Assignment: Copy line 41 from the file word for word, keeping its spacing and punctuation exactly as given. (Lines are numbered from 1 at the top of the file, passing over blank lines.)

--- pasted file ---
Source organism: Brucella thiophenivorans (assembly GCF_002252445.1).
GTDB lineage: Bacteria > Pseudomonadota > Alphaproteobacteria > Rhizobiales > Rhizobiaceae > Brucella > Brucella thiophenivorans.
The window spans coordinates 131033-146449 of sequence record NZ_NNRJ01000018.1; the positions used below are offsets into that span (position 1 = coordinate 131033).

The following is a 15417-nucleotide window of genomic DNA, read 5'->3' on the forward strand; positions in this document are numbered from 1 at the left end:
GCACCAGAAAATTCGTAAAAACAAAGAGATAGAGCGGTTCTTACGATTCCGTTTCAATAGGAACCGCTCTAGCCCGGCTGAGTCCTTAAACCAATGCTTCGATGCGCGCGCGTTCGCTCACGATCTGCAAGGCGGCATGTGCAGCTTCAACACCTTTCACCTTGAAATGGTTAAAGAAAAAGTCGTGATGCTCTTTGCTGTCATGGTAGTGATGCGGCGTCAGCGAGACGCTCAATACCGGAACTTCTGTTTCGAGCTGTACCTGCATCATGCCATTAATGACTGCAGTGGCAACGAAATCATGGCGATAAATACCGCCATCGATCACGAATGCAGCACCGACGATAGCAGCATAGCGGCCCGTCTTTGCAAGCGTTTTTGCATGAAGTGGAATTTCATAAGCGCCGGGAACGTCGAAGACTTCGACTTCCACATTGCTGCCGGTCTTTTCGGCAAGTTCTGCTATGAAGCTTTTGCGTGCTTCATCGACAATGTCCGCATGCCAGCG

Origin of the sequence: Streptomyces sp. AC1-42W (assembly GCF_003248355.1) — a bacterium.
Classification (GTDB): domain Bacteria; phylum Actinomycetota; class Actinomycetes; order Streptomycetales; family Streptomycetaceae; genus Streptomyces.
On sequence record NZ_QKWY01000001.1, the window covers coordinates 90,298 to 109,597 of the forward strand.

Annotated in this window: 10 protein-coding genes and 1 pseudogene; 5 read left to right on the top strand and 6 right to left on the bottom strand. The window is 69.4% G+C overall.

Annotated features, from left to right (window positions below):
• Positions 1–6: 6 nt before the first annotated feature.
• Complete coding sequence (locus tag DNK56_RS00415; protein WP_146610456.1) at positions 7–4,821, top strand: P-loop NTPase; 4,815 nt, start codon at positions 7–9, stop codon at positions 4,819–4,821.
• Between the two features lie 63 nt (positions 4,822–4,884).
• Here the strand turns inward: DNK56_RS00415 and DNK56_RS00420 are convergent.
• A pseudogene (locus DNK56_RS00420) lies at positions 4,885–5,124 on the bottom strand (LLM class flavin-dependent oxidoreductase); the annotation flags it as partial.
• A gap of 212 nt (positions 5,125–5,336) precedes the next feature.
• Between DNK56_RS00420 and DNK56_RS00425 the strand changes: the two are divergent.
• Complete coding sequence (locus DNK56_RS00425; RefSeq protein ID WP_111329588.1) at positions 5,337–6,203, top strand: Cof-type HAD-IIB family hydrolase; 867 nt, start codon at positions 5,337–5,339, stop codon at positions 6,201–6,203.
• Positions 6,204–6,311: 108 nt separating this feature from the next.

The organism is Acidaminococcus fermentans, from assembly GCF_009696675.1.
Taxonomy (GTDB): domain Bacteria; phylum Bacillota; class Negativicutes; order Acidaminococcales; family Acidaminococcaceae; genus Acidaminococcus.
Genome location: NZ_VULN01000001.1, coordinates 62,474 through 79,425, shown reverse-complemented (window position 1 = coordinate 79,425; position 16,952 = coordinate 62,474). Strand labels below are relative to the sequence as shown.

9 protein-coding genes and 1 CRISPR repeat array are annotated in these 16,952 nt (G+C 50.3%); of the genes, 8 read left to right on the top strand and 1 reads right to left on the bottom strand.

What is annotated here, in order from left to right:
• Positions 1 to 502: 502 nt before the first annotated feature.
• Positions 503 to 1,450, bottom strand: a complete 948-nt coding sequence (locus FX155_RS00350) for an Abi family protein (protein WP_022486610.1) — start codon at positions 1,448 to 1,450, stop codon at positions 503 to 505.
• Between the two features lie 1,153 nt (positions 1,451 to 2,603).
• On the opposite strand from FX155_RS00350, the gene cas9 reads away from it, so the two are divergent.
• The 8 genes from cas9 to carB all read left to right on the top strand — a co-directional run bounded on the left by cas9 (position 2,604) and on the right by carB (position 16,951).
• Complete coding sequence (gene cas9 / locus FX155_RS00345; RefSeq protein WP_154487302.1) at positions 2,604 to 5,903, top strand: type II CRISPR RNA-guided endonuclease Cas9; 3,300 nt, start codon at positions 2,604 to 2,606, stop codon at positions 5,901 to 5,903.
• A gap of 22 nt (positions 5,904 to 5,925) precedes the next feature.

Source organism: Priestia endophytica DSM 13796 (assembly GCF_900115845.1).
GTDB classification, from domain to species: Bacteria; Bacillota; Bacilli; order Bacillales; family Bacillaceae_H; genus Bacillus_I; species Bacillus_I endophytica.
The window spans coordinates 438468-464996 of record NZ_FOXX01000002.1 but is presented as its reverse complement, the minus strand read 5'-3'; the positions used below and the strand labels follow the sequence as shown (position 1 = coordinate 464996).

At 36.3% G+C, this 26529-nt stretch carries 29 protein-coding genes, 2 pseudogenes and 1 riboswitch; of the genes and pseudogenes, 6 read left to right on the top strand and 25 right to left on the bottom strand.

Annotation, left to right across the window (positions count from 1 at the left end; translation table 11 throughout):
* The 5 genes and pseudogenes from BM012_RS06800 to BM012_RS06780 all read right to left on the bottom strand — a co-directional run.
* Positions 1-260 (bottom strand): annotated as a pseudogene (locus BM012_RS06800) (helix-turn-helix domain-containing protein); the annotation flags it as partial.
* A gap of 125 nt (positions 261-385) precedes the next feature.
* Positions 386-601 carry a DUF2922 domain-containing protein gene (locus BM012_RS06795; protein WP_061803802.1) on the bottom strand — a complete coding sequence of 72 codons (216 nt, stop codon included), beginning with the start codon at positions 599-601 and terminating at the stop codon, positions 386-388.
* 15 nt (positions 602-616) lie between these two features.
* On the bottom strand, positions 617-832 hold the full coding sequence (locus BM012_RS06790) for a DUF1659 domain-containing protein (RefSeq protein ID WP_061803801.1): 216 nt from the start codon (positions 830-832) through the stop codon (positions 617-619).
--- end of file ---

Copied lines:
* 15 nt (positions 602-616) lie between these two features.